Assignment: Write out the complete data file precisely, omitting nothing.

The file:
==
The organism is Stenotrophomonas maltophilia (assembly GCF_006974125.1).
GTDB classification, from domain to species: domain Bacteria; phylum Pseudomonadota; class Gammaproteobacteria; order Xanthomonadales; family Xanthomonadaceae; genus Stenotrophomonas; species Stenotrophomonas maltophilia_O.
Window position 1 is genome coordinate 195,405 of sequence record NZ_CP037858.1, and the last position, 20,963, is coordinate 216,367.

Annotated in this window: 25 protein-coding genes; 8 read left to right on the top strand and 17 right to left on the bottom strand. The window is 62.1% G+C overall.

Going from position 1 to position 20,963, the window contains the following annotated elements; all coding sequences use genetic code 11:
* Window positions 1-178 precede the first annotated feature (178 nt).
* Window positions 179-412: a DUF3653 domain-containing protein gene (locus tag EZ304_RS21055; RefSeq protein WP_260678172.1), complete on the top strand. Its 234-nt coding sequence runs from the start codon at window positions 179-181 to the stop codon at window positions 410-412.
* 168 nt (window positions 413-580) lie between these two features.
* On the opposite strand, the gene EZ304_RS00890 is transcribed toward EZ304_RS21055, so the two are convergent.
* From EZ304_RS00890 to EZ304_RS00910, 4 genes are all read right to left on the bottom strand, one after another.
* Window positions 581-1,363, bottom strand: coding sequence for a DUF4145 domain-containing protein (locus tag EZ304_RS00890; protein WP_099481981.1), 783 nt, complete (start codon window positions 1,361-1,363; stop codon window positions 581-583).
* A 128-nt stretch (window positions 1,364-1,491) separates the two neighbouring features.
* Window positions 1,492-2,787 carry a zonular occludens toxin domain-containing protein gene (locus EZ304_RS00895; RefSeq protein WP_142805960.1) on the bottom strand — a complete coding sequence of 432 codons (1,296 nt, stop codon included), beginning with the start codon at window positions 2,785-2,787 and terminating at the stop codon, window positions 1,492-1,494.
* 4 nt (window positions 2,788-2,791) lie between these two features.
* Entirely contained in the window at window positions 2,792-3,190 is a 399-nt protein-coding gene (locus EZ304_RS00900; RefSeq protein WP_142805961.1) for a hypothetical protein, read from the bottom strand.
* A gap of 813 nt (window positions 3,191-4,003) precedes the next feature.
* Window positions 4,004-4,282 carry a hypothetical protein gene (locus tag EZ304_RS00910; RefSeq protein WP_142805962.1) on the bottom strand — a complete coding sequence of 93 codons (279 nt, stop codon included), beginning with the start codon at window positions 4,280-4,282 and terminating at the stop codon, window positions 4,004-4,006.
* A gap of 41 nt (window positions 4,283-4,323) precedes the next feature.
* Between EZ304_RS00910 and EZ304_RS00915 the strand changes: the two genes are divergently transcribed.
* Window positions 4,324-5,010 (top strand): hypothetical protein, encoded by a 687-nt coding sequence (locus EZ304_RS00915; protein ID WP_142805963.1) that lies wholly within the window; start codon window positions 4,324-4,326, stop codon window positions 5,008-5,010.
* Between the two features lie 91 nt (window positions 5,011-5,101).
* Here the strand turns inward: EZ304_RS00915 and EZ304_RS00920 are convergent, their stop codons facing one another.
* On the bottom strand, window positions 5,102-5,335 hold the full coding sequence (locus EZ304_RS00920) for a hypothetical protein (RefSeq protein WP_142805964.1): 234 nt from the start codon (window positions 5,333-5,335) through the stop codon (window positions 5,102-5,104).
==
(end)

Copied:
The organism is Stenotrophomonas maltophilia (assembly GCF_006974125.1).
GTDB classification, from domain to species: domain Bacteria; phylum Pseudomonadota; class Gammaproteobacteria; order Xanthomonadales; family Xanthomonadaceae; genus Stenotrophomonas; species Stenotrophomonas maltophilia_O.
Window position 1 is genome coordinate 195,405 of sequence record NZ_CP037858.1, and the last position, 20,963, is coordinate 216,367.

Annotated in this window: 25 protein-coding genes; 8 read left to right on the top strand and 17 right to left on the bottom strand. The window is 62.1% G+C overall.

Going from position 1 to position 20,963, the window contains the following annotated elements; all coding sequences use genetic code 11:
* Window positions 1-178 precede the first annotated feature (178 nt).
* Window positions 179-412: a DUF3653 domain-containing protein gene (locus tag EZ304_RS21055; RefSeq protein WP_260678172.1), complete on the top strand. Its 234-nt coding sequence runs from the start codon at window positions 179-181 to the stop codon at window positions 410-412.
* 168 nt (window positions 413-580) lie between these two features.
* On the opposite strand, the gene EZ304_RS00890 is transcribed toward EZ304_RS21055, so the two are convergent.
* From EZ304_RS00890 to EZ304_RS00910, 4 genes are all read right to left on the bottom strand, one after another.
* Window positions 581-1,363, bottom strand: coding sequence for a DUF4145 domain-containing protein (locus tag EZ304_RS00890; protein WP_099481981.1), 783 nt, complete (start codon window positions 1,361-1,363; stop codon window positions 581-583).
* A 128-nt stretch (window positions 1,364-1,491) separates the two neighbouring features.
* Window positions 1,492-2,787 carry a zonular occludens toxin domain-containing protein gene (locus EZ304_RS00895; RefSeq protein WP_142805960.1) on the bottom strand — a complete coding sequence of 432 codons (1,296 nt, stop codon included), beginning with the start codon at window positions 2,785-2,787 and terminating at the stop codon, window positions 1,492-1,494.
* 4 nt (window positions 2,788-2,791) lie between these two features.
* Entirely contained in the window at window positions 2,792-3,190 is a 399-nt protein-coding gene (locus EZ304_RS00900; RefSeq protein WP_142805961.1) for a hypothetical protein, read from the bottom strand.
* A gap of 813 nt (window positions 3,191-4,003) precedes the next feature.
* Window positions 4,004-4,282 carry a hypothetical protein gene (locus tag EZ304_RS00910; RefSeq protein WP_142805962.1) on the bottom strand — a complete coding sequence of 93 codons (279 nt, stop codon included), beginning with the start codon at window positions 4,280-4,282 and terminating at the stop codon, window positions 4,004-4,006.
* A gap of 41 nt (window positions 4,283-4,323) precedes the next feature.
* Between EZ304_RS00910 and EZ304_RS00915 the strand changes: the two genes are divergently transcribed.
* Window positions 4,324-5,010 (top strand): hypothetical protein, encoded by a 687-nt coding sequence (locus EZ304_RS00915; protein ID WP_142805963.1) that lies wholly within the window; start codon window positions 4,324-4,326, stop codon window positions 5,008-5,010.
* Between the two features lie 91 nt (window positions 5,011-5,101).
* Here the strand turns inward: EZ304_RS00915 and EZ304_RS00920 are convergent, their stop codons facing one another.
* On the bottom strand, window positions 5,102-5,335 hold the full coding sequence (locus EZ304_RS00920) for a hypothetical protein (RefSeq protein WP_142805964.1): 234 nt from the start codon (window positions 5,333-5,335) through the stop codon (window positions 5,102-5,104).